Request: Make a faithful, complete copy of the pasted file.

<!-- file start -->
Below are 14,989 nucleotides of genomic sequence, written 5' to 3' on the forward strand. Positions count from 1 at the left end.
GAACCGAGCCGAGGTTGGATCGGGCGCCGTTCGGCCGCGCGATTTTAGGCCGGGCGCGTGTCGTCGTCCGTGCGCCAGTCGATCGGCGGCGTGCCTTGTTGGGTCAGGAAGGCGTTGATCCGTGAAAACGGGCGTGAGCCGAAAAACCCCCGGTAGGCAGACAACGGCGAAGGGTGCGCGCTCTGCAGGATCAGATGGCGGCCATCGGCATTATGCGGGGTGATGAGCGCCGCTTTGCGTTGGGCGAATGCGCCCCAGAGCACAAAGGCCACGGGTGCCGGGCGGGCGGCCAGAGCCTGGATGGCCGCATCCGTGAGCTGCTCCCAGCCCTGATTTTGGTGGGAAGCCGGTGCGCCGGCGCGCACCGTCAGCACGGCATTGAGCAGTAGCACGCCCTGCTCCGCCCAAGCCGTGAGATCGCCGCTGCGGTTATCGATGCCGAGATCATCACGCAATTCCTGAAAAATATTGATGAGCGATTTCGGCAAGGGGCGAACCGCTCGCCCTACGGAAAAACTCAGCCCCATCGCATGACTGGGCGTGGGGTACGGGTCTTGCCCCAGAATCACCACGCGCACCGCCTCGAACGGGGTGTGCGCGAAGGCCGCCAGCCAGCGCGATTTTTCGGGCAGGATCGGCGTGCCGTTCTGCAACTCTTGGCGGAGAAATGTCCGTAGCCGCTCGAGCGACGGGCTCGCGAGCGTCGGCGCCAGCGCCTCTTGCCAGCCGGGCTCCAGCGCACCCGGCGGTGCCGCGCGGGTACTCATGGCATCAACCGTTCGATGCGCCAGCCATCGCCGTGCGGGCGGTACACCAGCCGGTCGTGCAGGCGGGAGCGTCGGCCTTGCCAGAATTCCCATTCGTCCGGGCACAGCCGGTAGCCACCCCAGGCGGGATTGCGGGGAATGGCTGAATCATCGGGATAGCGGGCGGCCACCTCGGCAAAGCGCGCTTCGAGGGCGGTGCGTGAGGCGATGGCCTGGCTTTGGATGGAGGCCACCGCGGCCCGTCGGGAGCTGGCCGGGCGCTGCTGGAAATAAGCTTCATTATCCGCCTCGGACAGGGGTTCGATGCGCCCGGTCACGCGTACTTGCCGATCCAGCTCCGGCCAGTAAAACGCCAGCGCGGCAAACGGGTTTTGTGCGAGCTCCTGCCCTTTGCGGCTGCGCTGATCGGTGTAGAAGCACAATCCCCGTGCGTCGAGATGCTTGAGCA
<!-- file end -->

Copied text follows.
Below are 14,989 nucleotides of genomic sequence, written 5' to 3' on the forward strand. Positions count from 1 at the left end.
GAACCGAGCCGAGGTTGGATCGGGCGCCGTTCGGCCGCGCGATTTTAGGCCGGGCGCGTGTCGTCGTCCGTGCGCCAGTCGATCGGCGGCGTGCCTTGTTGGGTCAGGAAGGCGTTGATCCGTGAAAACGGGCGTGAGCCGAAAAACCCCCGGTAGGCAGACAACGGCGAAGGGTGCGCGCTCTGCAGGATCAGATGGCGGCCATCGGCATTATGCGGGGTGATGAGCGCCGCTTTGCGTTGGGCGAATGCGCCCCAGAGCACAAAGGCCACGGGTGCCGGGCGGGCGGCCAGAGCCTGGATGGCCGCATCCGTGAGCTGCTCCCAGCCCTGATTTTGGTGGGAAGCCGGTGCGCCGGCGCGCACCGTCAGCACGGCATTGAGCAGTAGCACGCCCTGCTCCGCCCAAGCCGTGAGATCGCCGCTGCGGTTATCGATGCCGAGATCATCACGCAATTCCTGAAAAATATTGATGAGCGATTTCGGCAAGGGGCGAACCGCTCGCCCTACGGAAAAACTCAGCCCCATCGCATGACTGGGCGTGGGGTACGGGTCTTGCCCCAGAATCACCACGCGCACCGCCTCGAACGGGGTGTGCGCGAAGGCCGCCAGCCAGCGCGATTTTTCGGGCAGGATCGGCGTGCCGTTCTGCAACTCTTGGCGGAGAAATGTCCGTAGCCGCTCGAGCGACGGGCTCGCGAGCGTCGGCGCCAGCGCCTCTTGCCAGCCGGGCTCCAGCGCACCCGGCGGTGCCGCGCGGGTACTCATGGCATCAACCGTTCGATGCGCCAGCCATCGCCGTGCGGGCGGTACACCAGCCGGTCGTGCAGGCGGGAGCGTCGGCCTTGCCAGAATTCCCATTCGTCCGGGCACAGCCGGTAGCCACCCCAGGCGGGATTGCGGGGAATGGCTGAATCATCGGGATAGCGGGCGGCCACCTCGGCAAAGCGCGCTTCGAGGGCGGTGCGTGAGGCGATGGCCTGGCTTTGGATGGAGGCCACCGCGGCCCGTCGGGAGCTGGCCGGGCGCTGCTGGAAATAAGCTTCATTATCCGCCTCGGACAGGGGTTCGATGCGCCCGGTCACGCGTACTTGCCGATCCAGCTCCGGCCAGTAAAACGCCAGCGCGGCAAACGGGTTTTGTGCGAGCTCCTGCCCTTTGCGGCTGCGCTGATCGGTGTAGAAGCACAATCCCCGTGCGTCGAGATGCTTGAGCA